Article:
The variety of use of spiritual gifts are shown. (1-11) In the human body every member has its place and use. (12-26) This is applied to the church of Christ. (27-30) And there is something more excellent than spiritual gifts. (31)
Verses 1-11 Spiritual gifts were extraordinary powers bestowed in the first ages, to convince unbelievers, and to spread the gospel. Gifts and graces greatly differ. Both were freely given of God. But where grace is given, it is for the salvation of those who have it. Gifts are for the advantage and salvation of others; and there may be great gifts where there is no grace. The extraordinary gifts of the Holy Spirit were chiefly exercised in the public assemblies, where the Corinthians seem to have made displays of them, wanting in the spirit of piety, and of Christian love. While heathens, they had not been influenced by the Spirit of Christ. No man can call Christ Lord, with believing dependence upon him, unless that faith is wrought by the Holy Ghost. No man could believe with his heart, or prove by a miracle, that Jesus was Christ, unless by the Holy Ghost. There are various gifts, and various offices to perform, but all proceed from one God, one Lord, one Spirit; that is, from the Father, Son, and Holy Ghost, the origin of all spiritual blessings. No man has them merely for himself. The more he profits others, the more will they turn to his own account. The gifts mentioned appear to mean exact understanding, and uttering the doctrines of the Christian religion; the knowledge of mysteries, and skill to give advice and counsel. Also the gift of healing the sick, the working of miracles, and to explain Scripture by a peculiar gift of the Spirit, and ability to speak and interpret languages. If we have any knowledge of the truth, or any power to make it known, we must give all the glory of God. The greater the gifts are, the more the possessor is exposed to temptations, and the larger is the measure of grace needed to keep him humble and spiritual; and he will meet with more painful experiences and humbling dispensations. We have little cause to glory in any gifts bestowed on us, or to despise those who have them not.
Verses 12-26 Christ and his church form one body, as Head and members. Christians become members of this body by baptism. The outward rite is of Divine institution; it is a sign of the new birth, and is called therefore the washing of regeneration, ( Titus 3:5 ) . But it is by the Spirit, only by the renewing of the Holy Ghost, that we are made members of Christ's body. And by communion with Christ at the Lord's supper, we are strengthened, not by drinking the wine, but by drinking into one Spirit. Each member has its form, place, and use. The meanest makes a part of the body. There must be a distinction of members in the body. So Christ's members have different powers and different places. We should do the duties of our own place, and not murmur, or quarrel with others. All the members of the body are useful and necessary to each other. Nor is there a member of the body of Christ, but may and ought to be useful to fellow-members. As in the natural body of man, the members should be closely united by the strongest bonds of love; the good of the whole should be the object of all. All Christians are dependent one upon another; each is to expect and receive help from the rest. Let us then have more of the spirit of union in our religion.
Verses 27-31 Contempt, hatred, envy, and strife, are very unnatural in Christians. It is like the members of the same body being without concern for one another, or quarrelling with each other. The proud, contentious spirit that prevailed, as to spiritual gifts, was thus condemned. The offices and gifts, or favours, dispensed by the Holy Spirit, are noticed. Chief ministers; persons enabled to interpret Scripture; those who laboured in word and doctrine; those who had power to heal diseases; such as helped the sick and weak; such as disposed of the money given in charity by the church, and managed the affairs of the church; and such as could speak divers languages. What holds the last and lowest rank in this list, is the power to speak languages; how vain, if a man does so merely to amuse or to exalt himself! See the distribution of these gifts, not to every one alike, ( 1 Corinthians. 12:29-30 ) body were all ear, or all eye. The Spirit distributes to every one as he will. We must be content though we are lower and less than others. We must not despise others, if we have greater gifts. How blessed the Christian church, if all the members did their duty! Instead of coveting the highest stations, or the most splendid gifts, let us leave the appointment of his instruments to God, and those in whom he works by his providence. Remember, those will not be approved hereafter who seek the chief places, but those who are most faithful to the trust placed in them, and most diligent in their Master's work.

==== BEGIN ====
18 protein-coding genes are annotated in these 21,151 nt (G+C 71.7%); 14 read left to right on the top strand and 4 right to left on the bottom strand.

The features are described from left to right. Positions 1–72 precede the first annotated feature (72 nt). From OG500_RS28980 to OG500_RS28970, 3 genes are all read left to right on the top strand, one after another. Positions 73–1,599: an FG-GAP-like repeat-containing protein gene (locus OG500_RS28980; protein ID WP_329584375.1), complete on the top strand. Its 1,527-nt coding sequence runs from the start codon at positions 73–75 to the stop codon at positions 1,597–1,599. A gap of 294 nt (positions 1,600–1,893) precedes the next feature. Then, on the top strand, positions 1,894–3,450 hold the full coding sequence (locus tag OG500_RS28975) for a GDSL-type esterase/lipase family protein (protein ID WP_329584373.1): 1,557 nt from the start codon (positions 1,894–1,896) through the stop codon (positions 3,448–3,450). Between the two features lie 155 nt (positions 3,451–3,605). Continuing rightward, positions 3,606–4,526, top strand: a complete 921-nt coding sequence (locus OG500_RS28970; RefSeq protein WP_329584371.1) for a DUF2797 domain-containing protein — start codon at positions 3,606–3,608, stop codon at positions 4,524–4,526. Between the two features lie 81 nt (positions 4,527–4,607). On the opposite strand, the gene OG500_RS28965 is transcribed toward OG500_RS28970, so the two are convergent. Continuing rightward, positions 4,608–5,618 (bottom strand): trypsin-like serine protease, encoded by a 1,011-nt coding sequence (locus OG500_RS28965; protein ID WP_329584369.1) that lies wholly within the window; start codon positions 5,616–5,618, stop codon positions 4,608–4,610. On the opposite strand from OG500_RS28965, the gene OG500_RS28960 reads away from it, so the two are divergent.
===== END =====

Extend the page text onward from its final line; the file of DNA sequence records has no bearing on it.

In this chapter the apostle discourses concerning spiritual gifts, showing the author, nature, use, and excellency of them; compares the church to an human body, and in a beautiful manner sets forth the symmetry and subserviency of the members of it to one another, being set in different places, and having different gifts; and enumerates the several offices and gifts in the church, and yet suggests there is something more excellent than them. He intimates, that spiritual gifts are valuable things, and should be taken notice of; nor would he have the saints ignorant of them, and therefore gives the following account, 1Co 12:1 and yet he would not have those that have them be proud of them, and lifted up with them; for which reason he puts them in mind of their former state in Heathenism, to make and keep them humble, 1Co 12:2 and points out such who have the Spirit of God, the author of all gifts and grace; not such who call Jesus accursed, but they that call him Lord, 1Co 12:3 which Holy Ghost, who is called Spirit, Lord, and God, is the author of the different gifts bestowed upon men, 1Co 12:4-6 the end of bestowing which gifts is the profit of others, 1Co 12:7 of which gifts there is an enumeration in nine particulars, 1Co 12:8-10 of each of which the Spirit of God is the worker and giver, according to his sovereign will and pleasure, 1Co 12:11 and which are all for the good of the whole community; which is illustrated by the simile of an human body, which as it consists of many members, and is but one, so Christ mystical, or the church, though it consists of divers persons, yet they are all one in Christ, and all their gifts are for the service of each other, 1Co 12:12 which unity is proved and confirmed by the saints being baptized by one Spirit into one body, the church, and by drinking of him, or partaking of the same grace, 1Co 12:13 and in order to show the usefulness and profit of every spiritual gift, even the meanest, to the churches of Christ, and that none might be despised, he enlarges upon the metaphor of the human body he had compared the church to, and by it illustrates the unity of the church, and the members of it, 1Co 12:14 and shows that the inferior members should not envy the superior ones, or be dejected because they have not the same gifts: and conclude from hence, that they are not, or deserve not, to be of the same body, 1Co 12:15,16 seeing it is convenient and absolutely necessary that there should be many members, and these set in different places, and have different gifts and usefulness; and particularly what should make them easy is, that God has placed them according to his will and pleasure, 1Co 12:17-20. And, on the other hand, he shows, that the more noble, and excellent, and useful members, ought not to despise the lower, meaner, and more ignoble ones, partly because of the usefulness and necessity of them, they cannot do without them, 1Co 12:21,20 and partly because of the honour put upon them, 1Co 12:23,24, and all this is so ordered, that there be no schism, but that there should be a mutual care of one member for another, and that they should sympathize with each other, 1Co 12:25,26. This simile the apostle more plainly and particularly accommodates and applies to the church, the body of Christ, and the members of it, and of one another, 1Co 12:27 and gives an enumeration of the several officers and offices in the church, set there by God himself; and there are no less than eight of them, some greater than others, most of them proper and peculiar to the primitive church, though some perpetual, and which still continue, 1Co 12:28 but in the times in which they were all of them in being and use, every member of the church was not possessed of them, only some, though all had more or less the advantage of them, 1Co 12:29,30. Wherefore, he concludes with an exhortation to the saints to covet the best of those gifts; and yet observes that there was something more excellent than them, and preferable to them, which he was about to show them, 1Co 12:31 and hereby he makes an easy transition to the next chapter, in which he recommends charity, and prefers it to gifts.